There are many roads to God, as biblical tradition would have it, and during the Middle Ages, one of the most important literal paths to Christian devotion, as well as papal indulgence, was the road to Santiago de Compostela in northwestern Spain.
It’s still a pilgrimage people take (including an American cellist, Dane Johansen, who traveled the 600-mile road in 2014 and performed the six Bach cello suites along the way at various stops), but if its role in the religious commitment of the traveler is not what it once was for every pilgrim, we can look back with our ears to a time when it was.
In the opening program of its 17th season, the Miami concert choir Seraphic Fire presented music associated with the road and the cult of St. James the Greater stretching back to the Codex Calixtinus, compiled around 1170, and ending in the High Renaissance of Tomás Luís de Victoria – and including the world premiere of a piece by the Australian-Canadian composer Julian Revie of the scriptural Advent texts known as the O Antiphons. The choir was joined by the expert American Brass Quintet, perhaps the leading such fivesome in the country, a group that boasts a vast discography and a distinguished dedication to new American music.
Seraphic performed these works of primarily Spanish origin Thursday night to a modest crowd at St. Gregory’s Episcopal Church in Boca Raton, where the choir will present four of its eight programs this year in another bid to establish a regular beachhead in Palm Beach County. No fewer than 18 short works were on the program, one following another without applause, as director Patrick Dupré Quigley requested of the audience; there were short transitional pieces of music between some of those works in the form of organ music by the blind Spanish Renaissance composer Antonio de Cabezón, played ably here by Scott Allen Jarrett.
Beginning with music from the Codex Calixtinus (O lux et decus Hispaniae) and the 14th-century Catalan compilation known as the Libre de Vermell de Montserrat (O Virgo splendens), Quigley moved the music along briskly through the Renaissance and up to the present, then back to the distant past before ending in two radiant anthems of Victoria, made especially so by the power of the brass quintet. Renaissance polyphony is Quigley’s “heart” music, and there was an abundance of it on this program.
As always with the accomplished professionals who make up the various iterations of Seraphic Fire, the singing was precise and beautiful, and one had the opportunity again to marvel at the sheer skill with which these vocalists can switch between various traditions and techniques and still present a unified sonic front. The three Codex Calixtinus selections, for instance, were primarily chant, while the two from the Libre de Vermell ventured into the early harmonic style known as organum; the five rich, complex works of Victoria were sung with majesty and warmth, while three works by Victoria’s contemporary, Sebastián de Vivanco, bore a much lighter, more madrigal-like style even with sacred texts. Quigley and the singers responded to all this admirably, with clear differences in approach and a smooth, full sound for each work.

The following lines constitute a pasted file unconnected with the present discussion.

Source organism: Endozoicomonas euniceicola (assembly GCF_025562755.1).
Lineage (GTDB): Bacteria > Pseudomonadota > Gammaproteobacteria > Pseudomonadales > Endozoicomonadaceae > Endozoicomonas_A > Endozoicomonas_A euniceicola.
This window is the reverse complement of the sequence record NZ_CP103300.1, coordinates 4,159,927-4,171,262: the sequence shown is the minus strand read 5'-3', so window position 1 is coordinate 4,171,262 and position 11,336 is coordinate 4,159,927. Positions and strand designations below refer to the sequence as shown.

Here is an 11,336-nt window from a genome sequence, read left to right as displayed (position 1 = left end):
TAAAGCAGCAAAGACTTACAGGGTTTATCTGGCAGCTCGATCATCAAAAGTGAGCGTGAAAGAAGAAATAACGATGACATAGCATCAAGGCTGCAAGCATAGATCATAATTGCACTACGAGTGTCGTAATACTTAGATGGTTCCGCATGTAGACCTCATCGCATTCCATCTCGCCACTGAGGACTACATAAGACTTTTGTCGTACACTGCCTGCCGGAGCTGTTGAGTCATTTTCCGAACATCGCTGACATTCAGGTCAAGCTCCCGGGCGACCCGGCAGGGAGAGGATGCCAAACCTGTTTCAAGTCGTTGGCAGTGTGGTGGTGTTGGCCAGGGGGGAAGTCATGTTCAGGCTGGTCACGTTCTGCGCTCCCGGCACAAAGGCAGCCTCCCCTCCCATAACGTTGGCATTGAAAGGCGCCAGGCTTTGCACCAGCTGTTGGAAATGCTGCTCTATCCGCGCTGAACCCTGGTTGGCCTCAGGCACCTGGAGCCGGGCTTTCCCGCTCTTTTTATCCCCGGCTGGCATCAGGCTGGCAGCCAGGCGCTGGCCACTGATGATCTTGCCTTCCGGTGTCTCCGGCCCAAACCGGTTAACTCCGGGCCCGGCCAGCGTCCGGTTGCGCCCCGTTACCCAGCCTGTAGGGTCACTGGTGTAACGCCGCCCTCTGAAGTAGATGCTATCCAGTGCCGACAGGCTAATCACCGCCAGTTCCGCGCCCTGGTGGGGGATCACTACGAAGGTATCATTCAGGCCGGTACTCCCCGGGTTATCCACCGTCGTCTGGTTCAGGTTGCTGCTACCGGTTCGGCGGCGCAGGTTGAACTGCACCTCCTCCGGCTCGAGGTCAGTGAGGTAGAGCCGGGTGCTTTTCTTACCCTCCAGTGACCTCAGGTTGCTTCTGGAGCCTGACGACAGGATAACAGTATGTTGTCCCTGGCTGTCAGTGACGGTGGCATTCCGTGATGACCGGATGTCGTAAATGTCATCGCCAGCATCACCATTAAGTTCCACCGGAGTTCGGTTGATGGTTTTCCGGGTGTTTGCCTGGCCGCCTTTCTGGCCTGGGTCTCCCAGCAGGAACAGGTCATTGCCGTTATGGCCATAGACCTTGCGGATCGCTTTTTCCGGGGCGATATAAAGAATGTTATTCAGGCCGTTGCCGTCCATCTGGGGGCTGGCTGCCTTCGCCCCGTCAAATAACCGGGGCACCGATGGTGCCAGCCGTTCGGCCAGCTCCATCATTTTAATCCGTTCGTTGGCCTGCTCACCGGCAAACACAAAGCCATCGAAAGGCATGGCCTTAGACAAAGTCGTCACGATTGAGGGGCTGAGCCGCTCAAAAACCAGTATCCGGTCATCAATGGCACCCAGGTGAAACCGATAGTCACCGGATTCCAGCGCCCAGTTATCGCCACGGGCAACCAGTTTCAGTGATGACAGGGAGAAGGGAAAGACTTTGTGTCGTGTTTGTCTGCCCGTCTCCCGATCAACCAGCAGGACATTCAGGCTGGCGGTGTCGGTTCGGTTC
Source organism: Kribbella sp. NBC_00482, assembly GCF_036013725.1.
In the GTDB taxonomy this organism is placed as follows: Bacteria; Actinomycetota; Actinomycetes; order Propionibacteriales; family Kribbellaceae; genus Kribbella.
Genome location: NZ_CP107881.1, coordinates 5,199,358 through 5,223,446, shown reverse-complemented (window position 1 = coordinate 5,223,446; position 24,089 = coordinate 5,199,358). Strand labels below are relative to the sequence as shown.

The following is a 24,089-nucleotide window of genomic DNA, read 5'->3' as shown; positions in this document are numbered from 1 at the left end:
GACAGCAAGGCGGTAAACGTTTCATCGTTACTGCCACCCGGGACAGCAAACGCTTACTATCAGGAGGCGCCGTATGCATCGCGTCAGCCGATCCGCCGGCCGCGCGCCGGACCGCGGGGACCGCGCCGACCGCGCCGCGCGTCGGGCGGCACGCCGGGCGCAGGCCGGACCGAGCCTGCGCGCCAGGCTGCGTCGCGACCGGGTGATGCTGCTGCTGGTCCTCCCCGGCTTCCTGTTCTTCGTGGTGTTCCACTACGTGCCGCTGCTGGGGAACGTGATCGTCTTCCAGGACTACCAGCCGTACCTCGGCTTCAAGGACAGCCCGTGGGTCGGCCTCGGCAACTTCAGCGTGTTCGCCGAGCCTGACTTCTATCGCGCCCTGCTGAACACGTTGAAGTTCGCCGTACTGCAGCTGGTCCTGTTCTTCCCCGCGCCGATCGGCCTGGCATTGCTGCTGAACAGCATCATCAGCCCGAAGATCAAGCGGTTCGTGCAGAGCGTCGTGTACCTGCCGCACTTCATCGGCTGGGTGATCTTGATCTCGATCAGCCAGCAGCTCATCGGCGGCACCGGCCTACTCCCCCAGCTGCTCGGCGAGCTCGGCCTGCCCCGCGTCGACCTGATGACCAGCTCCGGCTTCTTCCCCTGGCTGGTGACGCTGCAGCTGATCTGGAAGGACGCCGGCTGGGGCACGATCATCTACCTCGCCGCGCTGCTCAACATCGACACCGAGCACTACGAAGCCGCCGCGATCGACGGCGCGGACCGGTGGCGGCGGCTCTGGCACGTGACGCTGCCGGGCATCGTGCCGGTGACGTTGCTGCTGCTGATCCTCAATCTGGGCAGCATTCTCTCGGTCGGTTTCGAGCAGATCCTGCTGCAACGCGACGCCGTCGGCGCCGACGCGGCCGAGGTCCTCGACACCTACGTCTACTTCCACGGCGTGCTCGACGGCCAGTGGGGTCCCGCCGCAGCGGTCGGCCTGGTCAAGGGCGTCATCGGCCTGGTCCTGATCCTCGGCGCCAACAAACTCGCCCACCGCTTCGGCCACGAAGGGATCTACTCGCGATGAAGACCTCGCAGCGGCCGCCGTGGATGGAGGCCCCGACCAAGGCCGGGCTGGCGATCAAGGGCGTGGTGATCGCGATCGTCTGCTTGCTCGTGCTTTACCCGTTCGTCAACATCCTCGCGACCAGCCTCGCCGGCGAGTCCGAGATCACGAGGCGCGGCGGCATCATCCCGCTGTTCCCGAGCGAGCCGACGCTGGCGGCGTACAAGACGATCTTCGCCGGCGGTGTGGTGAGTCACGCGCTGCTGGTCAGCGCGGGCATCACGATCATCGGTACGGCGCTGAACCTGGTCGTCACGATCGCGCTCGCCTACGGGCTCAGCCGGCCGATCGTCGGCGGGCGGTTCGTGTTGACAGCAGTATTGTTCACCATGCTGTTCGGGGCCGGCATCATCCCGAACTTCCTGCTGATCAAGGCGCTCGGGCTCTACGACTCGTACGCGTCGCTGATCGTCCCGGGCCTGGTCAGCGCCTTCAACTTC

The world premiere piece, Revie’s Veni, fit in the middle of all that 16th-century intensity quite well. Composer-in-residence at Yale’s St. Thomas More chapel, Revie – who has completed degrees in biochemistry, biophysics and composition – is a writer of considerable technique and a precise ear for telling choral effect. The seven antiphons that supplied the texts are part of the Advent tradition, and from the very first minor-second cluster that begins the work and then ebbs and flows after that around the word “Veni,” Revie sets up a shimmering, expectant sound that reflects in a very immediate way the hopes of the would-be redeemed crowding up against each other in barely restrained joy.
Like a good deal of contemporary composition, Veni is concerned more with sound picture than a narrative arc built on melody, and so the piece proceeds in screen-swipes of color as the various antiphons are intoned, with lines much like ancient chant, and well-calculated writing for the brass. Toward the end, the chorus is murmuring “Veni” just before the last words of the text, and the music turns much more forceful and climactic, which came off as something of a miscalculation, even though the words invite that kind of response.
The repeated “Veni” incantations before the last section seemed to me to be an ideal place to end the piece, leaving the auditor with exactly the right feel for the passionately religious, casting aside all formal addresses to God in favor of the simple word “Come!” The ABQ and the singers gave Revie’s work a brilliant performance.
At some points, Quigley was pushing through the lineup too fast, particularly early on, which made it harder for listeners to appreciate the pieces they had only just heard. A few more seconds to let each piece make its impact likely would serve the music better. The American Brass Quintet was in fine form Thursday night, featured first alone in a polished reading of “The Rose and Crown,” the first movement of the Colchester Fantasy by the American composer Eric Ewazen.
Seraphic Fire performs A Spanish Pilgrimage at 4 p.m. today at the South Miami-Dade Cultural Arts Center in Cutler Bay. For more information, visit seraphicfire.org or call 305-285-9060.